A PRESTWICH breast cancer survivor has raised over £7,000 for charity after organising a sponsored dog walk through Heaton Park.

Francine Goldman, 57, was diagnosed with breast cancer last year, after her initial mammogram had been delayed due to the Covid-19 outbreak.

She has since had several operations and a mastectomy, and is now thankfully cancer-free, but is urging other women whose check ups may have been delayed to come forward and get checked before it’s too late.

"I was supposed to have a routine mammogram in March last year but got a letter saying they would have to put it back," said Francine, who owns a travel agency. "I didn't think anything of it but five months later when I back the results came back and they comfirmed they had seen something.

"They told me they thought I had Ductal carcinoma in situ (DCIS) and when the biopsies came back it revealed I had cancer in several areas of my left breast."

Francine's condition was confirmed to be breast cancer and she was told this in a room by a surgeon alone, as her husband could not be with her, as per Covid guidelines.

"He was parked outside for over an hour while I got told I had cancer," she said. "That was the worst part of it. I was very scared and my first thought was 'will I live?' But the NHS were unbelievable and the nurses at Royal Bolton Hospital were fantastic."

Francine agreed to reconstruction surgery privately, which was carried out by Lester Barr, consultant breast surgeon and founder and chairman of the Prevent Breast Cancer charity.

While waiting for her surgery date, Francine, a mother of two, was advised to go for tests to see if she was a carrier of the BRCA gene, which would mean cancer could potentially be passed down to her children, and future generations. However, test results confirmed she did not carry the gene.

In November she had a therapeutic mammoplasty, which included having her breasts reduced and reconstructed.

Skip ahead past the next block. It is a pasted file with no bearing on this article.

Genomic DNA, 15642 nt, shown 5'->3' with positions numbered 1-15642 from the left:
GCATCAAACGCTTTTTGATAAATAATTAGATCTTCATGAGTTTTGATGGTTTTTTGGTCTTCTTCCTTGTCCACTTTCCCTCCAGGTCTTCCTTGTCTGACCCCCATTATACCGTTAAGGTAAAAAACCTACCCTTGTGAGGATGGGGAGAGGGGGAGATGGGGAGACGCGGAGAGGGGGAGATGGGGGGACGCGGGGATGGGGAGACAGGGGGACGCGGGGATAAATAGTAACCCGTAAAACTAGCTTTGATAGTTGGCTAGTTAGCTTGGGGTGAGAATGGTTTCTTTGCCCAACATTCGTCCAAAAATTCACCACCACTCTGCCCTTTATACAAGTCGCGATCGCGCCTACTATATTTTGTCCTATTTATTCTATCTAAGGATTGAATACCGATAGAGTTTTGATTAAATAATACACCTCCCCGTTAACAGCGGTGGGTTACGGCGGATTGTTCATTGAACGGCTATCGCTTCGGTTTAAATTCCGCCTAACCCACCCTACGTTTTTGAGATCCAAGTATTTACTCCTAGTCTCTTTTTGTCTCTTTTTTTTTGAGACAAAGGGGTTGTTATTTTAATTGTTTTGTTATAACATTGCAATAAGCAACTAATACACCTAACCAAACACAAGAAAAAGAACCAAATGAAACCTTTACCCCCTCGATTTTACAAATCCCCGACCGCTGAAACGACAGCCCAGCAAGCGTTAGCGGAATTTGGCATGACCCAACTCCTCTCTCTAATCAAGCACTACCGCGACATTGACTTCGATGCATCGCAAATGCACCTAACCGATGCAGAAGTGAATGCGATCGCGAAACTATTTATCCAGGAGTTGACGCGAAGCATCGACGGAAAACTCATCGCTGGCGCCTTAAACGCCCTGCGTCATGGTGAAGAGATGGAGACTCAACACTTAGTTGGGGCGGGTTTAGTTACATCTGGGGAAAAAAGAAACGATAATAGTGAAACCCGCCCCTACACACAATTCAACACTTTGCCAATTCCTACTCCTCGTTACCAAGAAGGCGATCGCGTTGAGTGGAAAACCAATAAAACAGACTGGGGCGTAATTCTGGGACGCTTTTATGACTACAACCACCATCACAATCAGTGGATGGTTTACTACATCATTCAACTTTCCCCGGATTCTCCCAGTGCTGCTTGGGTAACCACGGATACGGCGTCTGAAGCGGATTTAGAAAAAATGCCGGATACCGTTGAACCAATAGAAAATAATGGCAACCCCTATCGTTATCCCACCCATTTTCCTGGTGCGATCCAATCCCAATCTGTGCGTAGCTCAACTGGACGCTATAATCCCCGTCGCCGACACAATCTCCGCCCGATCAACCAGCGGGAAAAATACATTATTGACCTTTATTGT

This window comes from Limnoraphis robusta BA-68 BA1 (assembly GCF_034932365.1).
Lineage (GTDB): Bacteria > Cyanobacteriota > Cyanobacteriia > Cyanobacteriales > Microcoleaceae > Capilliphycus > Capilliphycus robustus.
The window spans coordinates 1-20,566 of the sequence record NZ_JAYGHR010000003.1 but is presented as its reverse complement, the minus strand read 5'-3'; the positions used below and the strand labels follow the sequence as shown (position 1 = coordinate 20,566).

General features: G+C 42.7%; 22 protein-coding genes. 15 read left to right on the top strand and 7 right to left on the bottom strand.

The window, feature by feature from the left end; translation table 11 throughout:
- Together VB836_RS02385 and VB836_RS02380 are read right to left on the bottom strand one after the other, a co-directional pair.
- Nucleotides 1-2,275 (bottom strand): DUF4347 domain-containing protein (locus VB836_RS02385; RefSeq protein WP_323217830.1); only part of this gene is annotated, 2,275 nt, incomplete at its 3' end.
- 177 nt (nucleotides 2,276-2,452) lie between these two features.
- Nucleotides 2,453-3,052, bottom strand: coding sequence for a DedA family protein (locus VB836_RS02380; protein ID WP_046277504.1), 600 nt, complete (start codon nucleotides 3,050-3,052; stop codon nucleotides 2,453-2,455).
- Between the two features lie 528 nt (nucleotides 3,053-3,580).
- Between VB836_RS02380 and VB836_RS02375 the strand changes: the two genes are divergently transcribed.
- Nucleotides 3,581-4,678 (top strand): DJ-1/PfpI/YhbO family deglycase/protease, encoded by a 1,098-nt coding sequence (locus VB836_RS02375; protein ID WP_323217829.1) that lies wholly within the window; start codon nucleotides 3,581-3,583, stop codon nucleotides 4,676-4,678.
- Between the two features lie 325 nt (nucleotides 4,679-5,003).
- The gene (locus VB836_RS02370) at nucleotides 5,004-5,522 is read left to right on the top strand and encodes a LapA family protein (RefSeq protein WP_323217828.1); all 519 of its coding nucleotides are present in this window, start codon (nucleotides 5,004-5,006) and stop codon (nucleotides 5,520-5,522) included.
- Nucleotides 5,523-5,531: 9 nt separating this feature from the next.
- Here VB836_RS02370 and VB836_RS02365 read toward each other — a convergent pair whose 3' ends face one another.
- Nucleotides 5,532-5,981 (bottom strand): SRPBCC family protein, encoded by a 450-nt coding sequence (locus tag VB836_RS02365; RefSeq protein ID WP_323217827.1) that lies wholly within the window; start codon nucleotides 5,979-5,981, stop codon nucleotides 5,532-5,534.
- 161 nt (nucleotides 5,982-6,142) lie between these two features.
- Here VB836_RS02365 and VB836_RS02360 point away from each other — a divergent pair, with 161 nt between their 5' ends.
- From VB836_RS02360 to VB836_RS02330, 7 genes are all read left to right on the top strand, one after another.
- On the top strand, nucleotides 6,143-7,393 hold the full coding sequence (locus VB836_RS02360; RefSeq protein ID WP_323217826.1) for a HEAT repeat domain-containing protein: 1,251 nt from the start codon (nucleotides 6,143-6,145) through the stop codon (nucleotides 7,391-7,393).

A week later, she was told she did not have invasive cancer, but needed to have a mastectomy, as there were pre-cancerous cells present, which could turn into cancer further down the line if left untreated.

"I have a lovely dog called Teddy and he walked him every day," said Francine. "He was a very calming influence throughout this time and I knew I had to do something to divert my mind from being in a spiral of thinking about what might happen.

"I was walking through the park one day and I met an old friend and we decided to do a sponsored dog walk. We decided we wanted it to be all women and 16 of us set ourselves a target of raising £100 for Prevent Breast Cancer and the support I got was phenomenal."

The five km sponsored dog walk in Heaton Park raised £7,000, completely smashing Francine's original target.

"I was completely buzzing," added Francine. "It wasn't like I forgot about the cancer but it took over and there was so much positivity around me it really helped me through the journey.

"I've heard about women who have not gone for mammograms and the cancer has become really invasive so I would really urge people to act early and if you find anything get it checked out.

"My one piece of advice to anyone who may be afraid to come forward is to act before it’s too late. Cancer can spread fast, but if you get it checked early, it can save your life."


For more information go to: preventbreastcancer.org.uk